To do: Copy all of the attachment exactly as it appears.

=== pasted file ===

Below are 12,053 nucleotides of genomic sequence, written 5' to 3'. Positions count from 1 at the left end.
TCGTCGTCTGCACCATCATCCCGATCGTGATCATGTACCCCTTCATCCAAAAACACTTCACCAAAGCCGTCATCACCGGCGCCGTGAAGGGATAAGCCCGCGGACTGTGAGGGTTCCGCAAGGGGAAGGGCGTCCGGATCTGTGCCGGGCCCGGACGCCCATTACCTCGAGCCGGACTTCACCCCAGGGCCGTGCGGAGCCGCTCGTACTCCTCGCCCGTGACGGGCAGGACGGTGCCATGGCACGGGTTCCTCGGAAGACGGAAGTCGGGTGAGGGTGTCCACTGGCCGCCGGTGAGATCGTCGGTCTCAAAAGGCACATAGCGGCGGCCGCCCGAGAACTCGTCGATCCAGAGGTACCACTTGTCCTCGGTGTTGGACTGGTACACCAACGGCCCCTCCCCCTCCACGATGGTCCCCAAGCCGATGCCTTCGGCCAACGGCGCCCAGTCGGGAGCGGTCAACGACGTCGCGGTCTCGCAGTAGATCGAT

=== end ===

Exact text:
Below are 12,053 nucleotides of genomic sequence, written 5' to 3'. Positions count from 1 at the left end.
TCGTCGTCTGCACCATCATCCCGATCGTGATCATGTACCCCTTCATCCAAAAACACTTCACCAAAGCCGTCATCACCGGCGCCGTGAAGGGATAAGCCCGCGGACTGTGAGGGTTCCGCAAGGGGAAGGGCGTCCGGATCTGTGCCGGGCCCGGACGCCCATTACCTCGAGCCGGACTTCACCCCAGGGCCGTGCGGAGCCGCTCGTACTCCTCGCCCGTGACGGGCAGGACGGTGCCATGGCACGGGTTCCTCGGAAGACGGAAGTCGGGTGAGGGTGTCCACTGGCCGCCGGTGAGATCGTCGGTCTCAAAAGGCACATAGCGGCGGCCGCCCGAGAACTCGTCGATCCAGAGGTACCACTTGTCCTCGGTGTTGGACTGGTACACCAACGGCCCCTCCCCCTCCACGATGGTCCCCAAGCCGATGCCTTCGGCCAACGGCGCCCAGTCGGGAGCGGTCAACGACGTCGCGGTCTCGCAGTAGATCGAT